Place yourself right in the middle of the city of Salzburg, yet surrounded by forests. Imagine listening to the sound of birds and cowbells, breathing in the fresh forest air yet humming to the sounds of the city, faint in the distance. My friends and I have found a place like this. It is the Pallottines residence right on top of Salzburg’s prominent Mönchsberg hill, marking the seat of a congregation of Catholic monks.
The Pallottines are by no means detached from the world, though. They strive to remain very connected indeed, celebrating a religious mass with smart phones and QR codes! It does sound unusual, right? Read on to learn more.
“We are no typical religious order, such as the Benedictines for instance. Our congregation is held up by promises, not vows. You may call us, ‘world priests’ …”
I am quoting Rector Rüdiger Kiefer here, head of a congregation of seven monks altogether. Upon arrival, he welcomes us at the sunny terrace of the Johannesschlössl, a former nobility palace that is now the residence of the Pallottines in Salzburg. He patiently attends to all our questions about the history of the Pallottines. They were founded as a religious congregation in 1830 by Vincenzo Pallotti, who served as confessor to the pope in Rome. He wanted for the Pallottines to form a “Church of all Christians, not just clergymen”.
Today still, the Pallottines focus on people and society by promoting trending topics such as fasting, and fasting in the context of a monastery. There are regular offers to come and take time off in the course of a fasting retreat here. During our two-day stay with the Pallottines, we have become witness to the welcoming of a new fasting group at the monastery guesthouse.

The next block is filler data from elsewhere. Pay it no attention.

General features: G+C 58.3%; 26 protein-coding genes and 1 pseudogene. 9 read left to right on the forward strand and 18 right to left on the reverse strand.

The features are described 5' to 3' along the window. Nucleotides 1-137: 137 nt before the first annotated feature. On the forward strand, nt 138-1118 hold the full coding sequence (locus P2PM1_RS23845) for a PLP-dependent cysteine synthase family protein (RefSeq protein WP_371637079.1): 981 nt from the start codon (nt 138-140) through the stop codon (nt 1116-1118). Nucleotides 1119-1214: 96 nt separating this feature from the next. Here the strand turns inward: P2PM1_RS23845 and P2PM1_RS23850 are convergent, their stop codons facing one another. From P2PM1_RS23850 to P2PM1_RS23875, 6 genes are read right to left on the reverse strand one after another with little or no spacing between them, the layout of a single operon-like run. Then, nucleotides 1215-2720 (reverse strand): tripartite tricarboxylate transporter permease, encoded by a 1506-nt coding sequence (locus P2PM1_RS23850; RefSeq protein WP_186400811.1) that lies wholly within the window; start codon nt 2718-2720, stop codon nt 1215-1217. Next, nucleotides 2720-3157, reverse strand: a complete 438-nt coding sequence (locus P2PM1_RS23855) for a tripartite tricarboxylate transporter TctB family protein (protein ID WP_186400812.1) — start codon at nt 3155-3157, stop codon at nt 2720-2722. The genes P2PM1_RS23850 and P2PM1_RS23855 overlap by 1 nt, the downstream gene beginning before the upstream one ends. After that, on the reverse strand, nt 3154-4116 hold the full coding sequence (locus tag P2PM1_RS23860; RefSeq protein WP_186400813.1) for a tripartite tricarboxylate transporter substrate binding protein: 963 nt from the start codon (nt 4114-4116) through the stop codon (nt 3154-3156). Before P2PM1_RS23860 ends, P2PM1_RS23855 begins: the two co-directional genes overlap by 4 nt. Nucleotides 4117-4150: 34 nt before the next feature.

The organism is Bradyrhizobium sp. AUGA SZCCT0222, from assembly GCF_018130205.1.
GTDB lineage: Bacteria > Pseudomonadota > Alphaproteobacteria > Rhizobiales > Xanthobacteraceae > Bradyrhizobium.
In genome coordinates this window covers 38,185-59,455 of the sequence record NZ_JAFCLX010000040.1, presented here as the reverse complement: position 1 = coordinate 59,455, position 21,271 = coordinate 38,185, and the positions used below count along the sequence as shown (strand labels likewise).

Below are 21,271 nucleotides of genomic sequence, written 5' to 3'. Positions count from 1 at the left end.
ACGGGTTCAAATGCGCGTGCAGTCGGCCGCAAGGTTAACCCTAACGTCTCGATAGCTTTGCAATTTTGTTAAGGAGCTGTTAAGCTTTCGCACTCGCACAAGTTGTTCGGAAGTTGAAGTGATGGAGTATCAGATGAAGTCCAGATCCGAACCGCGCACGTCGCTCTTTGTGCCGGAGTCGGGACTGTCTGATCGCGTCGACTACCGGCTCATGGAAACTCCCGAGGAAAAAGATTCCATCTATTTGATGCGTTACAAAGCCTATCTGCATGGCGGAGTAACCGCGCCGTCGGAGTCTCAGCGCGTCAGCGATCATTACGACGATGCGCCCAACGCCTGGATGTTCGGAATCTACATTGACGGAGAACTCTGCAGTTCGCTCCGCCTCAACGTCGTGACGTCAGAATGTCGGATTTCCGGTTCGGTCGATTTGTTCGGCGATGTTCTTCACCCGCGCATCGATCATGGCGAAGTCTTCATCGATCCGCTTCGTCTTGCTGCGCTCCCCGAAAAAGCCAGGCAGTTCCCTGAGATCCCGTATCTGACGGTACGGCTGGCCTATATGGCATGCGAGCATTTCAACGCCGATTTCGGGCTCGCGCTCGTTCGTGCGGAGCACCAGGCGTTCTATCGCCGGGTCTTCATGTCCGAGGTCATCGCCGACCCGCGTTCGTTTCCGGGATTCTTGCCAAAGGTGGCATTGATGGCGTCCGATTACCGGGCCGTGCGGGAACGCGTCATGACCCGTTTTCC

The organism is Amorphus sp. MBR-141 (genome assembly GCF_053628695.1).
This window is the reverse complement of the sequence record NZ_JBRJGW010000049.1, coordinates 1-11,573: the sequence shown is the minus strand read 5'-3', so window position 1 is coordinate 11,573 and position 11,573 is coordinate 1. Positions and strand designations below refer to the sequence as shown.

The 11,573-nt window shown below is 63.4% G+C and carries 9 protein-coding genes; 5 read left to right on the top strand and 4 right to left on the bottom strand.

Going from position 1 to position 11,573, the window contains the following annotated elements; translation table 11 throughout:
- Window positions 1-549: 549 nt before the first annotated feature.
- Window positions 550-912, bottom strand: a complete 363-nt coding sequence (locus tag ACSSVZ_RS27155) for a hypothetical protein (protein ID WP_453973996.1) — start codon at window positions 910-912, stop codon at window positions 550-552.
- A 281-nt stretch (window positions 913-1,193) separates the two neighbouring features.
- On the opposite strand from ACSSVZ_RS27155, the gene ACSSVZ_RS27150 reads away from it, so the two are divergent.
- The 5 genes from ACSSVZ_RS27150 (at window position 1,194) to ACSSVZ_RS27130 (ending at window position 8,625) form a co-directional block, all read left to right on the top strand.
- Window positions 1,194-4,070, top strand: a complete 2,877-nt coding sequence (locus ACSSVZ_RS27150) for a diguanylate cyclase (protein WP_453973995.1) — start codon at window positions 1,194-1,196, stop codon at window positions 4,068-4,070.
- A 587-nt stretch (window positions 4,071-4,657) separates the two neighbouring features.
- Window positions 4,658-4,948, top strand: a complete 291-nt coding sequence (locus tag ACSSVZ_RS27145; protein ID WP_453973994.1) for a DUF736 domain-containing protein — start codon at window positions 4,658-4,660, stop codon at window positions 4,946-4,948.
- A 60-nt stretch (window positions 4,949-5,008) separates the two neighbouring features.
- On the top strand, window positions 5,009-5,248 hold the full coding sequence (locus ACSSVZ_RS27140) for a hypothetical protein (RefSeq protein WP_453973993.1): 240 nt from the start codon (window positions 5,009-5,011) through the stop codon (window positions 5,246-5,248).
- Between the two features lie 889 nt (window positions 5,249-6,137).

So what’s the story behind (religious) fasting here?
I have to admit, I’m all ears when it comes to fasting. Ever since experiencing its transformative and healing powers for the first time in early 2018 (read my blog post about it here – it was a truly special experience!), I want to go back and experience it once more. Just like the Pallottines, I look at voluntary periods of abstinence from food not as missing out on something, but rather as gaining something. “You can look at it as a period of gaining fresh focus”, Rector Rüdiger Kiefer explains. “It is what all our fasting groups love about coming here.”
What’s involved when staying with a religious congregation such as the Pallottines?
You may ask yourself this: What if I am not particularly keen on fasting? May I still come as a guest, and stay with the Pallottines in Salzburg? You may. Check out the following images, which will give you a bit more of a clue as to what to expect.
What’s up next? Pallottines, QUO VADIS?
Soon enough, the Pallottines will celebrate their 200th anniversary. “The truth is that our European congregations are dying out, but our missions in Asia and Africa grow rapidly”, Rector Rüdiger Kiefer as well as Father Büttner confirm a growing tendency among many monastery congregations in Europe. Through innovative offers, such as monastery fasting retreats or celebrating religious mass with smart phones, they hope to stay connected with modern-day society.
I have never in my wildest dreams imagined to meet a priest who openly welcomes smart phones to a mass! But then, the Pallottines are clever at reconciling seeming contradictions – fasting and enjoying life, using smart phones and participating in a religious mass. It is what I like about them, I must say. Do visit the Pallottines in Salzburg on your next visit to the world-famous city, and find out for yourself!
Learn even more about our stay with the Pallottines in my Instagram Highlight here. I have also published these travel photographs of our stay with the Pallottines, and in the city of Salzburg:
Disclaimer: We have been invited by the Austrian Association of Monasteries, Abbeys & Convents “Klösterreich” on this trip to the Pallottines in Salzburg. All opinions are my own.